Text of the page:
Power in the future!?

I had written a comment on a MOOC just now but I feel quite attached to it and it would be a shame not to share these concepts here.
It was part of a discussion of technology in mains power and its future. There’s a few concepts which I mention which I think people may like to discuss further so tell me what you think, here’s it copied and pasted below:
“I think it may be a thing that the frequency of AC is likely to change. We have power at 50Hz AC but switching frequencies of a few thousand Hz can be more efficient when transforming, and they need smaller transformers too. Switch mode power supplies are why we rarely see those chunky charges and adaptors anymore. As we find a lot of things using switch mode power supplies, to produce lower dc voltages, we might find it helpful to have most of the components integrated into the plug socket and the device sending information back to the socket telling it how much voltage it needs.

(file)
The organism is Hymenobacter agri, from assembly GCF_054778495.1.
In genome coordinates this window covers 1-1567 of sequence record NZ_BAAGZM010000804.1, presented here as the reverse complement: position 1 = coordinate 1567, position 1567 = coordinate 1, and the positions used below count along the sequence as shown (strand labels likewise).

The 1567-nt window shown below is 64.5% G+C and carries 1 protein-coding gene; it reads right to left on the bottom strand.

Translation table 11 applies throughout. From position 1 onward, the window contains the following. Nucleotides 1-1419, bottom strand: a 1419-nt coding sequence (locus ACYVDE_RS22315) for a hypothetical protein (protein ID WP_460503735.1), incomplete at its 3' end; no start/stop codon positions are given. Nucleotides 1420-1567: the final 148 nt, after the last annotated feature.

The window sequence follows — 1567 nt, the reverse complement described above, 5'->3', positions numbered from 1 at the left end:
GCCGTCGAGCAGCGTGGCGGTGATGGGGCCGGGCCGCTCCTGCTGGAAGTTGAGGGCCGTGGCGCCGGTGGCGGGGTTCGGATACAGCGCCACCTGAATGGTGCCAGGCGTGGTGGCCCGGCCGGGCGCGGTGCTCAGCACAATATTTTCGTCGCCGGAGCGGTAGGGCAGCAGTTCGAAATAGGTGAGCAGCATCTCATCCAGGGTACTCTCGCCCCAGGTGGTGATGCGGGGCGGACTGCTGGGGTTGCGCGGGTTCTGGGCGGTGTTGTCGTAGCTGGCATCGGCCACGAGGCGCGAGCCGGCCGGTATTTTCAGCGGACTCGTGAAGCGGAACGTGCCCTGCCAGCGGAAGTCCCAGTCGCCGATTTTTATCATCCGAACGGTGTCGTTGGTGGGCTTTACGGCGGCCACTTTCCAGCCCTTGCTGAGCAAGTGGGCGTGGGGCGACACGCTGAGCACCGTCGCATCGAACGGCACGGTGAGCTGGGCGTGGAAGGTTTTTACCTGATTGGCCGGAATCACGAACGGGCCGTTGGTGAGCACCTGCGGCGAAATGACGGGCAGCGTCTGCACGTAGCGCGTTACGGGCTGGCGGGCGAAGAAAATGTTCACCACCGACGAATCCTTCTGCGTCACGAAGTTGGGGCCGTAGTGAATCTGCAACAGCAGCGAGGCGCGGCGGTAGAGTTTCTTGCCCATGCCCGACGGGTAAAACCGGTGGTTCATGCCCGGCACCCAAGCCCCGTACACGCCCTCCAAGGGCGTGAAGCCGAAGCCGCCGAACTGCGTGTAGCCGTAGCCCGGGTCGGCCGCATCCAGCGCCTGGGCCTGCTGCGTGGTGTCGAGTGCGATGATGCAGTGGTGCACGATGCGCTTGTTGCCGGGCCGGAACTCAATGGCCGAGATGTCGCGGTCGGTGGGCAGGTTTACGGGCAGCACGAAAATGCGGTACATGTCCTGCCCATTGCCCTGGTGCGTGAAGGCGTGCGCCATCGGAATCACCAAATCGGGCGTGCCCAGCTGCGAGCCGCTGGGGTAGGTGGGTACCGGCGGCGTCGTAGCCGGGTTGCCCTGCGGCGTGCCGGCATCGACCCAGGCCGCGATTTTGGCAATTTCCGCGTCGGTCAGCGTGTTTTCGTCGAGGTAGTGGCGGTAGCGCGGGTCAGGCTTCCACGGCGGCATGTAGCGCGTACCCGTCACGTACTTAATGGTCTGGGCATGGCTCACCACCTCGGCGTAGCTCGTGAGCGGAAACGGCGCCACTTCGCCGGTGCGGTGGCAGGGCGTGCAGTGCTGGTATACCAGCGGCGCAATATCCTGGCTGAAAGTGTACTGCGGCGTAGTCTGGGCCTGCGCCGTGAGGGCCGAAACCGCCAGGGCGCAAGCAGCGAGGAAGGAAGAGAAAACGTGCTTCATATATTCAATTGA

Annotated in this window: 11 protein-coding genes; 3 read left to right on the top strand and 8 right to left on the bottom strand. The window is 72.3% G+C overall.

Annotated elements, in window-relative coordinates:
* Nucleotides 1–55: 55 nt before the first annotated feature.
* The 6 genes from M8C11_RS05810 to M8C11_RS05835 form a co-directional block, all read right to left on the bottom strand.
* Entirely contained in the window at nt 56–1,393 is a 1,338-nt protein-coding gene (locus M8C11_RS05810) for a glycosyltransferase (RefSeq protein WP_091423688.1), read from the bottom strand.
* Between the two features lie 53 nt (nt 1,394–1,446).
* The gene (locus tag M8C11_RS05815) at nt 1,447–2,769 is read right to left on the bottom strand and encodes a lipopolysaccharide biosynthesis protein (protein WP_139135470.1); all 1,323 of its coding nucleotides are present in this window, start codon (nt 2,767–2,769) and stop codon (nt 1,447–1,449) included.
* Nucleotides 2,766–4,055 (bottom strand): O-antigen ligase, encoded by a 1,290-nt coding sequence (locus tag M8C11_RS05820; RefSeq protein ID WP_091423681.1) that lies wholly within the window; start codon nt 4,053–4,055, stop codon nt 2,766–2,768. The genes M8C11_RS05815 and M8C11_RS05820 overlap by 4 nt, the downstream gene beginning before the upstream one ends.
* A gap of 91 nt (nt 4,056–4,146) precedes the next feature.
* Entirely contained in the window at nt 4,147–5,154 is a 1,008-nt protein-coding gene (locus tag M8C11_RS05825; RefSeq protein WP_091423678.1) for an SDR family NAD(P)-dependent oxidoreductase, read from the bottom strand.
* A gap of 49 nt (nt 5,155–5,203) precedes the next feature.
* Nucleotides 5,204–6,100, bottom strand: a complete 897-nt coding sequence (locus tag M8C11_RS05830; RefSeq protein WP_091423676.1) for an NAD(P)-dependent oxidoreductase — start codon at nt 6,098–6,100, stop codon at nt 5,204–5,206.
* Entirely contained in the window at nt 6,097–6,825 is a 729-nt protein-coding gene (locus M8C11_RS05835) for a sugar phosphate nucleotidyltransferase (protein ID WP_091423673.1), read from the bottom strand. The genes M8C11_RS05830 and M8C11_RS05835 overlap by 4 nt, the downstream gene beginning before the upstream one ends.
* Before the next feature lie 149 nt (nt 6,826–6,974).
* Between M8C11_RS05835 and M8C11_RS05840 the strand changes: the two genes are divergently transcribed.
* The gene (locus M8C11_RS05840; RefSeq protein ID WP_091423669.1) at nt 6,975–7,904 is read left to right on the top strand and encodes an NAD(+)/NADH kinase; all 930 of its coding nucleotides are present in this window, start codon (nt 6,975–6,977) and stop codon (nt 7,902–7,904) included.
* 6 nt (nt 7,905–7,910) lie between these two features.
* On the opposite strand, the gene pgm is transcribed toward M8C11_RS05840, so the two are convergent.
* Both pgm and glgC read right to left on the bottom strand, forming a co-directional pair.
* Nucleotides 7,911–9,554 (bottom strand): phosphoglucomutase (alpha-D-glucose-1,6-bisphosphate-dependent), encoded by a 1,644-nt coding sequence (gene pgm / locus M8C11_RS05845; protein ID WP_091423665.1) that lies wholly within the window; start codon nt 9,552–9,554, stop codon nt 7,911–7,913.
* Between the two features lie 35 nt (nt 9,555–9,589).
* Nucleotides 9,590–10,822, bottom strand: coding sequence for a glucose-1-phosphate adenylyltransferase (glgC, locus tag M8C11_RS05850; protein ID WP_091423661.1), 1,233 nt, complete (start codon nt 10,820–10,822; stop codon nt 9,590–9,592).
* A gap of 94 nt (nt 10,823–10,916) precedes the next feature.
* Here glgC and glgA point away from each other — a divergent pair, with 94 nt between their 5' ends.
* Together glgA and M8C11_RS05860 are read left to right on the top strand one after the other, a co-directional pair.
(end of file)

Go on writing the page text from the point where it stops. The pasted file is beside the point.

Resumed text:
I’d be very happy to not have to carry around as chunky a charger we have to now.
As for wireless electricity, I think it’s incredibly wasteful. A lot is wasted in heat and the power drops when moving coils a short distance away. I think we’re sticking with wired until technology gets better.
Maybe the answer to wireless power is light. Specifically infra red light focused onto a sort of solar panel on the device. Using infra red will stop us from getting blinded by the extra energy about.”

Tell me what you think about any of the points, and if you have ideas for the future of mains please share them.

Finally got the touchscreen shield to work

st7783 TFTtouchscreen

I recently bought a 2.8″ lcd tft touchscreen shield off ebay. I was tempted by the incredible value of the thing, it only cost a fiver and I assumed it must have been based on one of the many existing touch screen shields on the market and be easy to get it set up and running on my Arduino Uno. It was more of an adventure than I had anticipated and I thought it’d be nice, to anyone still scratching their heads over a similar problem, that I outline some of the things I’d found helpful.

My shield was made by a company which had stuck the website, http://www.mcufriend.com on the back of the board. There I had found a download page which had a couple of .rar compressed files that supposedly had the libraries needed to run the shield. Unfortunately, not only the files are not easily extractable on linux systems, when I found a windows computer to extract it, it popped up an error that the file was corrupted.